Unacceptable, unjustifiable and unfortunate indeed
THE ‘inability’ of the Bangladesh Shilpakala Academy to chalk up any programmes to mark the 37th death anniversary of the national poet Kazi Nazrul Islam on Tuesday, and the 72nd death anniversary of the Nobel laureate Rabindranath Tagore on August 6, is curious, to say the least. According to a report published in New Age on Tuesday, the academy, an autonomous institution under the cultural affairs ministry which is required by the Bangladesh Shilpakala Academy Ordinance 1989 to arrange exhibitions and programmes on national art and culture and mark important days in the nation’s calendar, cited ‘time constraints’ before and after the long Eid-ul-Fitr vacations for its failure to arrange any programmes to mark these occasions. The academy’s explanation of too little time to organise programmes to mark these two days would have held water had it not managed to organise a two-day programme on August 15, marking the 38th death anniversary of the founding president of Bangladesh, Sheikh Mujibur Rahman. If the academy could manage a two-day programme in less than a week after the August 8-10 Eid vacation, its inability to organise even a discussion to mark the death anniversary of the national poet in more than two weeks after the holiday was bound to give rise to questions, and it has, as to whether the academy made any effort to mark the day at all.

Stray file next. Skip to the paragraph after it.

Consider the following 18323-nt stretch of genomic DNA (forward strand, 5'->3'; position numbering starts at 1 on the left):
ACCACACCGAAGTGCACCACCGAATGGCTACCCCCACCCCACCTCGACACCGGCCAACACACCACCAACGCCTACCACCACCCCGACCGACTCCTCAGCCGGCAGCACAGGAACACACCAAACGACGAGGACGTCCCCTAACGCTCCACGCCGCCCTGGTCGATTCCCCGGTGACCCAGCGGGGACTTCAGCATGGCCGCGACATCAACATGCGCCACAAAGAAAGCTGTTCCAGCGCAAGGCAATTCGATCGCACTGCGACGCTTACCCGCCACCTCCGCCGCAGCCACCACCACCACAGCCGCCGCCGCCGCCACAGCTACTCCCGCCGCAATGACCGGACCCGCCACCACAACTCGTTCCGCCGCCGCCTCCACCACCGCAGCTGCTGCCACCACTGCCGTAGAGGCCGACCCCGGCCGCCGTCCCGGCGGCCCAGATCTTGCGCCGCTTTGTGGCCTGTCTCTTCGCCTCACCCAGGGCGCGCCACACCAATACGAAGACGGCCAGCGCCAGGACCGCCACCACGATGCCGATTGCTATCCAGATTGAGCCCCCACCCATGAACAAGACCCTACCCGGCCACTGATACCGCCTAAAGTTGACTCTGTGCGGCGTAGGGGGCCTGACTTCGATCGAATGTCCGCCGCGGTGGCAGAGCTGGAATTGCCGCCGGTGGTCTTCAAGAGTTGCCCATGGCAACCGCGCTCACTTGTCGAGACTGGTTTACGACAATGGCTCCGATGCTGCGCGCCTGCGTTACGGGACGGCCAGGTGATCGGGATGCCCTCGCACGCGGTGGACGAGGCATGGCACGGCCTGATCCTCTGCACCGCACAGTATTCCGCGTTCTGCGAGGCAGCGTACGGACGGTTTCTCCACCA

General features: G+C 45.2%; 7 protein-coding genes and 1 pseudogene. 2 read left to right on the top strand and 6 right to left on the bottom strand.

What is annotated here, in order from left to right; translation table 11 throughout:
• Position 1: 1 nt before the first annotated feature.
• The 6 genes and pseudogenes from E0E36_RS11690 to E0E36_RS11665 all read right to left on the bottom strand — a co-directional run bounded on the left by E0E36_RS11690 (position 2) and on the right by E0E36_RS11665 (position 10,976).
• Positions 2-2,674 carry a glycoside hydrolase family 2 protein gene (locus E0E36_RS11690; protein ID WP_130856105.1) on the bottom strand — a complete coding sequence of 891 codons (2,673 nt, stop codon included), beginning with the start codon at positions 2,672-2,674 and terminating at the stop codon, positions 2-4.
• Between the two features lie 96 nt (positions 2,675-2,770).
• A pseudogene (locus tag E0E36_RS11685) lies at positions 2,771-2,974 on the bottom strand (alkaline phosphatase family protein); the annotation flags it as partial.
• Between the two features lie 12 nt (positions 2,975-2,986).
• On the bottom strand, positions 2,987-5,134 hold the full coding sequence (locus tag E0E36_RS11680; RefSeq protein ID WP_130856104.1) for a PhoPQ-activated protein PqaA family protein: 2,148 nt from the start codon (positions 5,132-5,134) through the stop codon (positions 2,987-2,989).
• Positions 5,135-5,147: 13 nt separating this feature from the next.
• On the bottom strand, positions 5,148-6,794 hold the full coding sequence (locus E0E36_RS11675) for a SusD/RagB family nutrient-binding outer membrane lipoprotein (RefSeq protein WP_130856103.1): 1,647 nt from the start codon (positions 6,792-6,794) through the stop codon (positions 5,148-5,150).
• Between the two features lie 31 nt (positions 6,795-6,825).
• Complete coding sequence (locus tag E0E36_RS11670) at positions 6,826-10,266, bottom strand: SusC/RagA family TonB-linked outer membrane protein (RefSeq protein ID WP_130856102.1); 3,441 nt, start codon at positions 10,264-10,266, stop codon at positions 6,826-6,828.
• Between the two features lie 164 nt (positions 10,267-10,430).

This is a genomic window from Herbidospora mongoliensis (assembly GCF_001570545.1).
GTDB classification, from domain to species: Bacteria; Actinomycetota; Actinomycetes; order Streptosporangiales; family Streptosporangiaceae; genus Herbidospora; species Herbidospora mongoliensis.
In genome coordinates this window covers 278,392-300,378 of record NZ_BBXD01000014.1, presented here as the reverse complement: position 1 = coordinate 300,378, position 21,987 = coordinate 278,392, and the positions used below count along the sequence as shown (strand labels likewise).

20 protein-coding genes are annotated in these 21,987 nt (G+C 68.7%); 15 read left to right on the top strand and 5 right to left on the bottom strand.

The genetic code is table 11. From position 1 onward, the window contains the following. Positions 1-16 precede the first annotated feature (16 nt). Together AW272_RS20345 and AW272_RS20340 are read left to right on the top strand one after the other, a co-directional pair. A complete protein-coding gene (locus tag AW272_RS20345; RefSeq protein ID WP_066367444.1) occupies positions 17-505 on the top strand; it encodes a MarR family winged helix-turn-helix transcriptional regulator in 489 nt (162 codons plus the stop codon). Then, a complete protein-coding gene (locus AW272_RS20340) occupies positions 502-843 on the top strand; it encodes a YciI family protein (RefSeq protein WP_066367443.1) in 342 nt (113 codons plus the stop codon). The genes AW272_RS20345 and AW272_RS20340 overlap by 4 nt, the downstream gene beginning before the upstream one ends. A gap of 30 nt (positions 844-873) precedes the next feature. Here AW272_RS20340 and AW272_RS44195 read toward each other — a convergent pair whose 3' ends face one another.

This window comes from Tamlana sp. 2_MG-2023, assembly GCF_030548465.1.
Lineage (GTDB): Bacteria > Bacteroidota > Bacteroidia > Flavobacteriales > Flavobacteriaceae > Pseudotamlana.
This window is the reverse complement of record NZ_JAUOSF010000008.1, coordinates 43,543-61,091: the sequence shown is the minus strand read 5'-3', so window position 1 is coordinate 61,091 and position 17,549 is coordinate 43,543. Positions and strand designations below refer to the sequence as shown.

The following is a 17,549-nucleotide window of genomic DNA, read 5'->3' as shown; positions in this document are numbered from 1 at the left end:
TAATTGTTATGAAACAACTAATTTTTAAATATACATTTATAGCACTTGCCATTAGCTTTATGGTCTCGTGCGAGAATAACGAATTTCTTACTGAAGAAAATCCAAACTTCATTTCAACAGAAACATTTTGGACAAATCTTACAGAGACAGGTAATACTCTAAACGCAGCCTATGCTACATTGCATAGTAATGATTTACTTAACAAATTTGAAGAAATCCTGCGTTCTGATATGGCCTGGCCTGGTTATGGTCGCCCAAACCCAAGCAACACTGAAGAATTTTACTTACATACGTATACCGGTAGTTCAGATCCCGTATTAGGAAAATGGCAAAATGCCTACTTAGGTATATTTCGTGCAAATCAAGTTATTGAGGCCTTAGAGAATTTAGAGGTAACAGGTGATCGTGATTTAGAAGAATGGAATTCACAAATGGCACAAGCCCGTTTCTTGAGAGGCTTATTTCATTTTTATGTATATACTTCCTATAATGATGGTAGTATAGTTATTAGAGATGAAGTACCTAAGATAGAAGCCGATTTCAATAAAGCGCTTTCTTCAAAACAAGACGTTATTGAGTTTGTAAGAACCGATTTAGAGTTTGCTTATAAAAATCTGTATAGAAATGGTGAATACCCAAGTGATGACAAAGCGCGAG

What’s worse, the secretary of the academy was quoted in the New Age report as saying that it ‘will organise a programme soon to observe the death anniversaries of both Tagore and Nazrul soon.’ Such nonchalance is hardly desirable from an institution that is supposed to play a proactive role to promote the nation’s cultural heritage. It is all the more so because Tagore and Nazrul are two towering figures in Bangla literature. Moreover, our national anthem is the creation of the former while the latter is our national poet. Not surprisingly, eminent cultural and literary personalities of the country have expressed their shock that the academy could not organise any programme to mark the death anniversary of either Tagore or Nazrul, terming it unacceptable, unjustifiable and unfortunate.
It is possible that the academy may have put more emphasis on the two-day programme to mark the death anniversary of Sheikh Mujibur Rahman, to appease the incumbents. Such prioritisation is, however, unacceptable when it leads to simply ignoring other important dates on the national calendar. Simply put, the academy’s failure to organise the programme amounts to betrayal with the nation’s cultural heritage. Most importantly, through its failure to organise any national-level programmes to mark the death anniversary of both Tagore and Nazrul, the academy has caused embarrassment to the nation, for which it owes an apology.
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